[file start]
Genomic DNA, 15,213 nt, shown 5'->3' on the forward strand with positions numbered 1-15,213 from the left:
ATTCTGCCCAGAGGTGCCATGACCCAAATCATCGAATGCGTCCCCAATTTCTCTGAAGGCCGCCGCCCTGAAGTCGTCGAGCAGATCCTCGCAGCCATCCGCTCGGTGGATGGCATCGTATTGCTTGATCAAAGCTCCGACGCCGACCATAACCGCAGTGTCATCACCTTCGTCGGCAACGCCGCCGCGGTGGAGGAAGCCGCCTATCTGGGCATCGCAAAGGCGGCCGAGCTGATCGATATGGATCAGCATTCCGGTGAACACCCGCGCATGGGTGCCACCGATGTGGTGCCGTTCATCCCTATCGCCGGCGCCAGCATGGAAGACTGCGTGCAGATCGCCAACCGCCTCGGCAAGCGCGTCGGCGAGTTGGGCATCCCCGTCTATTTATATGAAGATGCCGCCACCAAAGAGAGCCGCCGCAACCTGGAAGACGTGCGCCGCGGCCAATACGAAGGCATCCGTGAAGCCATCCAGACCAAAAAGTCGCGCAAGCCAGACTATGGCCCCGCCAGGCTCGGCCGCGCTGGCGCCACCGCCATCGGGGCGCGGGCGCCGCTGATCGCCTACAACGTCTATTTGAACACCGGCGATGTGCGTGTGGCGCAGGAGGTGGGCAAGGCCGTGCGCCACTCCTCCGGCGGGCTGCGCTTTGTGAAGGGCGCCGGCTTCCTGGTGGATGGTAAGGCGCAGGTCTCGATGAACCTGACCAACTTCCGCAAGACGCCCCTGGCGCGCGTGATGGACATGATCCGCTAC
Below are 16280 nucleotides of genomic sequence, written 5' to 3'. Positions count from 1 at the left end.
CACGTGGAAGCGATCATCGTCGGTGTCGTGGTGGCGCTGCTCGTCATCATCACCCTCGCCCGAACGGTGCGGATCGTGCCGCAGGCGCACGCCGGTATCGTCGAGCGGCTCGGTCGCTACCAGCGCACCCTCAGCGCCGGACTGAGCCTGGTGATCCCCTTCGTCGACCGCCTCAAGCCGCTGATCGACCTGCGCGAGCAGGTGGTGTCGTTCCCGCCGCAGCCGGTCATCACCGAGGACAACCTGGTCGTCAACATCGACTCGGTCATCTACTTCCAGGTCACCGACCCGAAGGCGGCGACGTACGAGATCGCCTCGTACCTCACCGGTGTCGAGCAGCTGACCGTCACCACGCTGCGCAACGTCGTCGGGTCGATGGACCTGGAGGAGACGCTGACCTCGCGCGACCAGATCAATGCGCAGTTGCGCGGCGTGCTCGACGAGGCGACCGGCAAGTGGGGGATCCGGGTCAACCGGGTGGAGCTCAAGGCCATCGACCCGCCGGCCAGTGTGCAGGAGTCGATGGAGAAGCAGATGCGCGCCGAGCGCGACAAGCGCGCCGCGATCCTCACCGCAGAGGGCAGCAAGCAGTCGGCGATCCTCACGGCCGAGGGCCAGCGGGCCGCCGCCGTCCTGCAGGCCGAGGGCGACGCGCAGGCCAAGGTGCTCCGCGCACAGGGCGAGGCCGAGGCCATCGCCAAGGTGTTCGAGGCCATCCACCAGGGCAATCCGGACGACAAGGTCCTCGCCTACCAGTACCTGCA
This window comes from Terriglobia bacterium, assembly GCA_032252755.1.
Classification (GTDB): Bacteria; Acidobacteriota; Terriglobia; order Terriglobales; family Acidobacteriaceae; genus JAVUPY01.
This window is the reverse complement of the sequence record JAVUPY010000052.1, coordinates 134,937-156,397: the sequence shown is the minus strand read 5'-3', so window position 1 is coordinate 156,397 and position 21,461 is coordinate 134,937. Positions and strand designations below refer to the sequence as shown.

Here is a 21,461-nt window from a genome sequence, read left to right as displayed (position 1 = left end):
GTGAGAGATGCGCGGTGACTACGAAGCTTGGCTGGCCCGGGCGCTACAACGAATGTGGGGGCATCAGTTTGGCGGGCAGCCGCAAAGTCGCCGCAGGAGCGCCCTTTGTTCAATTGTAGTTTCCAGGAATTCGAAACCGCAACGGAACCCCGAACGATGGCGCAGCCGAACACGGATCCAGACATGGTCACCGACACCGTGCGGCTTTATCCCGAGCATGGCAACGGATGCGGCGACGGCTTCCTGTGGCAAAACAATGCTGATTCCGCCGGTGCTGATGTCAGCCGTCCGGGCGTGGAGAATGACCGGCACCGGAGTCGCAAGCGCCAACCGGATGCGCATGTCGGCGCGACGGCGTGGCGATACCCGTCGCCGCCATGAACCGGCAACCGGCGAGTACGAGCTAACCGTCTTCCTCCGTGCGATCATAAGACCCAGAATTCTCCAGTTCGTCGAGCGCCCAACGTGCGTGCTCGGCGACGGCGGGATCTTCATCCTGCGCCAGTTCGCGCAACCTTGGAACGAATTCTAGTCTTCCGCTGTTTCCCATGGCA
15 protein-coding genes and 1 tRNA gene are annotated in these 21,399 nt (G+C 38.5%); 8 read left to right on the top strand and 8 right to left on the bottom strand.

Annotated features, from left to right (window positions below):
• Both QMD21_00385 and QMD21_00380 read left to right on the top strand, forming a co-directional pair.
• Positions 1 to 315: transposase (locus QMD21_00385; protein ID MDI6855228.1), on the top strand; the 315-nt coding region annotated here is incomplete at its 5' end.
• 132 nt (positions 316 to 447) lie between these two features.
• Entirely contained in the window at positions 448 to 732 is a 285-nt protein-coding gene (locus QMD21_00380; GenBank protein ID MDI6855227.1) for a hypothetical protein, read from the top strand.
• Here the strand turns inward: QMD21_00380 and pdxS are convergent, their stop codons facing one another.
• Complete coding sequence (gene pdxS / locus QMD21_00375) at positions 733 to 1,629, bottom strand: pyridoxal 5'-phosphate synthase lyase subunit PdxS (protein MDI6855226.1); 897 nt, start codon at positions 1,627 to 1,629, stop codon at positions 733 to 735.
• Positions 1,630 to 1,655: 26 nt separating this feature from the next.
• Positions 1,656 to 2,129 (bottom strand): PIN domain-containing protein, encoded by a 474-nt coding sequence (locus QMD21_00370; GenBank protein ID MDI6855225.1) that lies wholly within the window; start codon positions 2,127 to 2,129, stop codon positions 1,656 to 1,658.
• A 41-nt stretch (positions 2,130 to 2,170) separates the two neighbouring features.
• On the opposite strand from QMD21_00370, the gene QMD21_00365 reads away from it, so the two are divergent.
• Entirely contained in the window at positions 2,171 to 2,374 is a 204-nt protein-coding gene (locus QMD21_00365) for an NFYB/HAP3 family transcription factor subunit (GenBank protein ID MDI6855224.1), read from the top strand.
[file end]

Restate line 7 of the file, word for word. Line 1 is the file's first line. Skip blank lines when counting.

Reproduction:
This window is the reverse complement of the sequence record JAVUPY010000052.1, coordinates 134,937-156,397: the sequence shown is the minus strand read 5'-3', so window position 1 is coordinate 156,397 and position 21,461 is coordinate 134,937. Positions and strand designations below refer to the sequence as shown.